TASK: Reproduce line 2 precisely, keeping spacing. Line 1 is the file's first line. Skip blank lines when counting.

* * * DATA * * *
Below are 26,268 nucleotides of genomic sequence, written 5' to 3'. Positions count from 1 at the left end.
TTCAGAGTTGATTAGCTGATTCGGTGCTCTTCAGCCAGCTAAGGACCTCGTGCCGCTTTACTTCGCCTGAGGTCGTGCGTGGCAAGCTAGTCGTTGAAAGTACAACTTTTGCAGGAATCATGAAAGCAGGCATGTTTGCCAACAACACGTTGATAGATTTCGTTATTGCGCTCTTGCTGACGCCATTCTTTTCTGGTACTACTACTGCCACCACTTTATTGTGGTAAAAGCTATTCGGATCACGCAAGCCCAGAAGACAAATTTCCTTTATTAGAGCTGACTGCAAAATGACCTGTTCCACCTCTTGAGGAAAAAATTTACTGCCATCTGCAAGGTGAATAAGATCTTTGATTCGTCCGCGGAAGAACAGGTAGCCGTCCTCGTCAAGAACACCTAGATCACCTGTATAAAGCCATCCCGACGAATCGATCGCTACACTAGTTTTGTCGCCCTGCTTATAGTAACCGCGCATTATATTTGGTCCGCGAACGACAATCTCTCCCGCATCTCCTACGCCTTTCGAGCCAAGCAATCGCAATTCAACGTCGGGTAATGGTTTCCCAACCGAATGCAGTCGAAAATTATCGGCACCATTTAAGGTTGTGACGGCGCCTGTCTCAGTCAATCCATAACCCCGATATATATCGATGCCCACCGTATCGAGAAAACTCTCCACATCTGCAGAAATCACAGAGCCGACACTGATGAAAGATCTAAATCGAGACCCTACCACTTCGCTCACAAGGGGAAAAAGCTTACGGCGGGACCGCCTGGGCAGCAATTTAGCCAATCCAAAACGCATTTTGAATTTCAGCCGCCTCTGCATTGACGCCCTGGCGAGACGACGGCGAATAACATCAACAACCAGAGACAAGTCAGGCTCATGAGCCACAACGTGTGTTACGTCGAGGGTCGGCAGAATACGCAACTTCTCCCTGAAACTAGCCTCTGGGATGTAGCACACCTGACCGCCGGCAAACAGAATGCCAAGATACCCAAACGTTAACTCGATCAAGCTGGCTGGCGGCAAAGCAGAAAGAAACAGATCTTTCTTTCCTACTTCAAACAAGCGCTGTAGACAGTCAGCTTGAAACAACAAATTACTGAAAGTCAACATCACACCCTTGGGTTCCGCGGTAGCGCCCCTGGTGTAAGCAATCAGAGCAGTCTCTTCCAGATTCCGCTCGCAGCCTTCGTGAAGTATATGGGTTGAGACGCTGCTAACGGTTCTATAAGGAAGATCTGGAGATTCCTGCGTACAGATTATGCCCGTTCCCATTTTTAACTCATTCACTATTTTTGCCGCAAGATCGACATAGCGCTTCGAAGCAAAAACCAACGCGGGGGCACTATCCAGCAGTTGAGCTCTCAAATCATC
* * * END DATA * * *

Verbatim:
TTCAGAGTTGATTAGCTGATTCGGTGCTCTTCAGCCAGCTAAGGACCTCGTGCCGCTTTACTTCGCCTGAGGTCGTGCGTGGCAAGCTAGTCGTTGAAAGTACAACTTTTGCAGGAATCATGAAAGCAGGCATGTTTGCCAACAACACGTTGATAGATTTCGTTATTGCGCTCTTGCTGACGCCATTCTTTTCTGGTACTACTACTGCCACCACTTTATTGTGGTAAAAGCTATTCGGATCACGCAAGCCCAGAAGACAAATTTCCTTTATTAGAGCTGACTGCAAAATGACCTGTTCCACCTCTTGAGGAAAAAATTTACTGCCATCTGCAAGGTGAATAAGATCTTTGATTCGTCCGCGGAAGAACAGGTAGCCGTCCTCGTCAAGAACACCTAGATCACCTGTATAAAGCCATCCCGACGAATCGATCGCTACACTAGTTTTGTCGCCCTGCTTATAGTAACCGCGCATTATATTTGGTCCGCGAACGACAATCTCTCCCGCATCTCCTACGCCTTTCGAGCCAAGCAATCGCAATTCAACGTCGGGTAATGGTTTCCCAACCGAATGCAGTCGAAAATTATCGGCACCATTTAAGGTTGTGACGGCGCCTGTCTCAGTCAATCCATAACCCCGATATATATCGATGCCCACCGTATCGAGAAAACTCTCCACATCTGCAGAAATCACAGAGCCGACACTGATGAAAGATCTAAATCGAGACCCTACCACTTCGCTCACAAGGGGAAAAAGCTTACGGCGGGACCGCCTGGGCAGCAATTTAGCCAATCCAAAACGCATTTTGAATTTCAGCCGCCTCTGCATTGACGCCCTGGCGAGACGACGGCGAATAACATCAACAACCAGAGACAAGTCAGGCTCATGAGCCACAACGTGTGTTACGTCGAGGGTCGGCAGAATACGCAACTTCTCCCTGAAACTAGCCTCTGGGATGTAGCACACCTGACCGCCGGCAAACAGAATGCCAAGATACCCAAACGTTAACTCGATCAAGCTGGCTGGCGGCAAAGCAGAAAGAAACAGATCTTTCTTTCCTACTTCAAACAAGCGCTGTAGACAGTCAGCTTGAAACAACAAATTACTGAAAGTCAACATCACACCCTTGGGTTCCGCGGTAGCGCCCCTGGTGTAAGCAATCAGAGCAGTCTCTTCCAGATTCCGCTCGCAGCCTTCGTGAAGTATATGGGTTGAGACGCTGCTAACGGTTCTATAAGGAAGATCTGGAGATTCCTGCGTACAGATTATGCCCGTTCCCATTTTTAACTCATTCACTATTTTTGCCGCAAGATCGACATAGCGCTTCGAAGCAAAAACCAACGCGGGGGCACTATCCAGCAGTTGAGCTCTCAAATCATC